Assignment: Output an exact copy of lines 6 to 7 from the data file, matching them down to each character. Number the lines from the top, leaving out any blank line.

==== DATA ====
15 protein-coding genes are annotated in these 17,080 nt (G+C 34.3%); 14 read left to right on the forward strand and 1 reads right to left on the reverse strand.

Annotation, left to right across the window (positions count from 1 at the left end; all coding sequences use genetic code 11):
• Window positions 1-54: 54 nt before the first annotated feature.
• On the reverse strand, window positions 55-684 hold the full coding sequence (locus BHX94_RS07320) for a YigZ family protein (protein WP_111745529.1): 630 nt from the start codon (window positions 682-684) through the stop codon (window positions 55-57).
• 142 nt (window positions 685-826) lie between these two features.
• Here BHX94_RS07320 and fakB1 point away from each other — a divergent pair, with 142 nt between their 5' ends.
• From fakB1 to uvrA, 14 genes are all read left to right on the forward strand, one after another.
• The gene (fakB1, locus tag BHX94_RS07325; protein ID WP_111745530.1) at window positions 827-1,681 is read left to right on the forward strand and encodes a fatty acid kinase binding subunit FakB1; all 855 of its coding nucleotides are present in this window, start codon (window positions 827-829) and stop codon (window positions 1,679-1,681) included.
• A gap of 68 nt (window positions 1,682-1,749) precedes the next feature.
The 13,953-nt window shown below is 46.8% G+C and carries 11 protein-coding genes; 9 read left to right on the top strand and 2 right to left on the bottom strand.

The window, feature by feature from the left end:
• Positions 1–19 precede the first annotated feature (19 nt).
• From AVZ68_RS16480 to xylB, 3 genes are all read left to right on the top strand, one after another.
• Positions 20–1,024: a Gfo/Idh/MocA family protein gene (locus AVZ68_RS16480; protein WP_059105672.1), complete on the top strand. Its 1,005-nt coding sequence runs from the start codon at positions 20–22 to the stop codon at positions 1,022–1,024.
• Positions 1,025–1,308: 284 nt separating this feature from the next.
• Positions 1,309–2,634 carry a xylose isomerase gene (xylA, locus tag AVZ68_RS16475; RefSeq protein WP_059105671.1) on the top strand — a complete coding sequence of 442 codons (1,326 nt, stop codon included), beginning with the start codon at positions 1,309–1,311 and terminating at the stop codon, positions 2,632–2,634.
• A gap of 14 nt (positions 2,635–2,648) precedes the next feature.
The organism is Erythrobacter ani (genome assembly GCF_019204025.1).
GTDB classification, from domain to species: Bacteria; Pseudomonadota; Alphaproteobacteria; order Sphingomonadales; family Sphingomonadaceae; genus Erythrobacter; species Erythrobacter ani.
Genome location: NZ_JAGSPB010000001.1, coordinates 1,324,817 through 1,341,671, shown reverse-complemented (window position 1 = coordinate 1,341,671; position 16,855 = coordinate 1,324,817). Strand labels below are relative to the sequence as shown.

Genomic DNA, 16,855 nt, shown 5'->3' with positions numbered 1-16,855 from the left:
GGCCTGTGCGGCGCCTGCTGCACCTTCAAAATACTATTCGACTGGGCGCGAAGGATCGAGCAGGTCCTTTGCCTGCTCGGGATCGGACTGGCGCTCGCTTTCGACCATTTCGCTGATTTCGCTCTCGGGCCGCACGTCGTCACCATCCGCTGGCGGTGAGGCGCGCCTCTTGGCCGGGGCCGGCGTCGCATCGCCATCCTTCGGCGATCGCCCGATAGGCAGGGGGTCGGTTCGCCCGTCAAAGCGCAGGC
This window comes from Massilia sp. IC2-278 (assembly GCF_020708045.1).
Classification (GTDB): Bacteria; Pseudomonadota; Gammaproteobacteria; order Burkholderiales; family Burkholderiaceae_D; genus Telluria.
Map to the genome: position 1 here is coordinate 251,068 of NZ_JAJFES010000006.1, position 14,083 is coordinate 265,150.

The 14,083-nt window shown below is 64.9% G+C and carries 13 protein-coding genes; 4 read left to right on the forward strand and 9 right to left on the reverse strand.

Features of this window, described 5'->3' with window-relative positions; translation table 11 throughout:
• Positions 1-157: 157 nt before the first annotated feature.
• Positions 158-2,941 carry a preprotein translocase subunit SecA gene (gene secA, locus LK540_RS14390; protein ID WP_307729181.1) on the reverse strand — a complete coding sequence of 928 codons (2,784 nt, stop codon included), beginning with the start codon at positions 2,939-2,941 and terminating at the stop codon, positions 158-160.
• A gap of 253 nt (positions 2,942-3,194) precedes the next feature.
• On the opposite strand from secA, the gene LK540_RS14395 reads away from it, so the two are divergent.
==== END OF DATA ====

• Here BHX94_RS07320 and fakB1 point away from each other — a divergent pair, with 142 nt between their 5' ends.
• From fakB1 to uvrA, 14 genes are all read left to right on the forward strand, one after another.